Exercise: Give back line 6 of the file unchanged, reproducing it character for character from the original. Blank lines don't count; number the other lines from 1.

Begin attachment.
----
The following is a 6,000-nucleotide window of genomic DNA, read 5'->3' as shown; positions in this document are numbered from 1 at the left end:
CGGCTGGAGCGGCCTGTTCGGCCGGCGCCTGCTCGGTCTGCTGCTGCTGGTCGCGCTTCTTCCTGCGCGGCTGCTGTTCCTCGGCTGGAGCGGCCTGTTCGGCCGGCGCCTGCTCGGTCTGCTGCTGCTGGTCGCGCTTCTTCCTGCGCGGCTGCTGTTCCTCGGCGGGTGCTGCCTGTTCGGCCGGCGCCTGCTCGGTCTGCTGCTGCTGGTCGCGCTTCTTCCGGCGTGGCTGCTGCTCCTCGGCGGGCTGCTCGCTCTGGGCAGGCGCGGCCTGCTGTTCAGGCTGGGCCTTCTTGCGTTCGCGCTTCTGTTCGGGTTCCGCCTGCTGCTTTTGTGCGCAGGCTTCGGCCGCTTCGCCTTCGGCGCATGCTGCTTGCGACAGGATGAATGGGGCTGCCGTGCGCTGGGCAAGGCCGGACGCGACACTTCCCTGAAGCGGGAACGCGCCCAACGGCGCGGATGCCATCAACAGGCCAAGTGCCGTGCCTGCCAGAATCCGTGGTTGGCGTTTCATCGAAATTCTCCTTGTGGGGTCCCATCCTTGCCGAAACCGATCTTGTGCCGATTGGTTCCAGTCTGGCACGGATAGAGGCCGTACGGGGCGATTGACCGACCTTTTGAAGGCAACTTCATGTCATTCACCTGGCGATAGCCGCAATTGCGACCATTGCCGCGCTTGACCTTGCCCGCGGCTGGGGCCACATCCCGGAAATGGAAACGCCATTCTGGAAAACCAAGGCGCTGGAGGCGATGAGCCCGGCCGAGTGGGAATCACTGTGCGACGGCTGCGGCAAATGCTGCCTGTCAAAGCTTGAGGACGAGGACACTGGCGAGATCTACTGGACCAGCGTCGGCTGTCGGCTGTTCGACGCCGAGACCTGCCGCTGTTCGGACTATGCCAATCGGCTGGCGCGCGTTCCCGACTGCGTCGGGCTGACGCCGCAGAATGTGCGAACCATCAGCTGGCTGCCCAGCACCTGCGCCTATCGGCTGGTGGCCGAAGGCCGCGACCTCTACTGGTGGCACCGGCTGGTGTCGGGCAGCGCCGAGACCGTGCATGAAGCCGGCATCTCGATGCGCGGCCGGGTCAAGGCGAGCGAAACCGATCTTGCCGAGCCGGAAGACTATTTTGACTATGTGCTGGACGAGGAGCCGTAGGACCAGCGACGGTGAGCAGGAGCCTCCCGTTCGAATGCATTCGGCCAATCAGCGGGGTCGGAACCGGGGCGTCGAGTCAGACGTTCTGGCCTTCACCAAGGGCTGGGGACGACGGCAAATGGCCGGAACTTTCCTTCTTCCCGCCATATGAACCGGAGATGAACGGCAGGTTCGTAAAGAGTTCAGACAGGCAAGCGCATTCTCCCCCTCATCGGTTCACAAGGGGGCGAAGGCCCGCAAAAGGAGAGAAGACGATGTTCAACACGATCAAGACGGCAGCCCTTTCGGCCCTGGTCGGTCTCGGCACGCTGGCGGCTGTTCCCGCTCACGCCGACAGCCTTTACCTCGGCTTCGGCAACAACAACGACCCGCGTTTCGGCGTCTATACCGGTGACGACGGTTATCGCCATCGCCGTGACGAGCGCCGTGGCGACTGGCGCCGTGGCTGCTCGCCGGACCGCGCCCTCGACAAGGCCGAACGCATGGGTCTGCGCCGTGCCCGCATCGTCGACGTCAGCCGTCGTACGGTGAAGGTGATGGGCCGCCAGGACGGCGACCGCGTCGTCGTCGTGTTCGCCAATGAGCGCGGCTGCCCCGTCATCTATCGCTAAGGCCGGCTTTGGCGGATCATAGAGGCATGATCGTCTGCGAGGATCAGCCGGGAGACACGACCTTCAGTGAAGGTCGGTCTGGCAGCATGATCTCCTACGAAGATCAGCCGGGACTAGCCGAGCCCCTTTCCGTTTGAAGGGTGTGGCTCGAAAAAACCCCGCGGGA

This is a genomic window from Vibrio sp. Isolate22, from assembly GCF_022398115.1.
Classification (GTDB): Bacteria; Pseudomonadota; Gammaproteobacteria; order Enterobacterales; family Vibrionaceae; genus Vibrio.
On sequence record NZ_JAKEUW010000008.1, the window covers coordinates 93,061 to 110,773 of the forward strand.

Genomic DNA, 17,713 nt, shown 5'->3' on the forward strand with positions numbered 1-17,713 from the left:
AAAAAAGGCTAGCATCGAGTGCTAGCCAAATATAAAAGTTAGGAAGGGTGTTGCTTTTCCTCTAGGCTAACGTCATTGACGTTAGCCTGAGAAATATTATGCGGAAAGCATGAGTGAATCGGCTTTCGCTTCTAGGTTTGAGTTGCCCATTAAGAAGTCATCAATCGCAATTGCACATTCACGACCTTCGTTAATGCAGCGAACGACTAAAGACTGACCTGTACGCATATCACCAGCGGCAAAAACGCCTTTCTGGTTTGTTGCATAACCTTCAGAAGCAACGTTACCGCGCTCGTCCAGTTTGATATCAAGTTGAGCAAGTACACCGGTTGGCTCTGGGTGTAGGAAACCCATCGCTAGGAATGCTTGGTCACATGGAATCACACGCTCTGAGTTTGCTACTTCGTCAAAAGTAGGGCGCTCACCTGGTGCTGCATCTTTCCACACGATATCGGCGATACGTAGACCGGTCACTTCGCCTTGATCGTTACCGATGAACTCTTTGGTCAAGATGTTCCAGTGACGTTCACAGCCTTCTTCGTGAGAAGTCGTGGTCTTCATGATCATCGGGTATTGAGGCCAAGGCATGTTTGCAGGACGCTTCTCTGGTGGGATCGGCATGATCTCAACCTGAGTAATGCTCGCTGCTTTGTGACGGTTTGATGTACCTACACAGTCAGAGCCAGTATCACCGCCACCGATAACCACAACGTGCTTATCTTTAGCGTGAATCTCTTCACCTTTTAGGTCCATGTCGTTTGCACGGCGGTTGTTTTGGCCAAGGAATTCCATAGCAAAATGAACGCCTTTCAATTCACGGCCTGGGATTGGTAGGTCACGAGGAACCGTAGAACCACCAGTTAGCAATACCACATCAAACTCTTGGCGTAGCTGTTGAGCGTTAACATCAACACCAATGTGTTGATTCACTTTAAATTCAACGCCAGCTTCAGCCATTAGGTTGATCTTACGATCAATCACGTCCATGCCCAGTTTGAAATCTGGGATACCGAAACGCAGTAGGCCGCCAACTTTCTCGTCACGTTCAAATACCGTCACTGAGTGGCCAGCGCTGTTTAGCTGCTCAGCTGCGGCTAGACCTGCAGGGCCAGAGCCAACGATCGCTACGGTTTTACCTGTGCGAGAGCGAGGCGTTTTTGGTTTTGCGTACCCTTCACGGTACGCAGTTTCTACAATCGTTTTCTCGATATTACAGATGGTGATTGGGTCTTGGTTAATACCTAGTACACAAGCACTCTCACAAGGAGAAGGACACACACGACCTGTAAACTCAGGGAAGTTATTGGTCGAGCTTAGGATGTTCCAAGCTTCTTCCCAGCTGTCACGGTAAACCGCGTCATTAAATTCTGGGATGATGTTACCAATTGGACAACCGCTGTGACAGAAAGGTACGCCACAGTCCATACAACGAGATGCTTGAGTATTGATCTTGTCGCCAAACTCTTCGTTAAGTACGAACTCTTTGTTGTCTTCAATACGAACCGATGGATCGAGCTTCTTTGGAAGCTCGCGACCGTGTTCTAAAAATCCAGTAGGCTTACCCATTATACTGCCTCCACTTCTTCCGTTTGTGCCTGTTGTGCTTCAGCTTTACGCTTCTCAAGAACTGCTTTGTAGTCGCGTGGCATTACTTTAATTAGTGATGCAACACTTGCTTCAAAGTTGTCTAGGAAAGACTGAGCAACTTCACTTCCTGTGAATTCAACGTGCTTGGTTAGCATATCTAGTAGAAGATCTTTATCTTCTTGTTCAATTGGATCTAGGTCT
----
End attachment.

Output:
Genomic DNA, 17,713 nt, shown 5'->3' on the forward strand with positions numbered 1-17,713 from the left: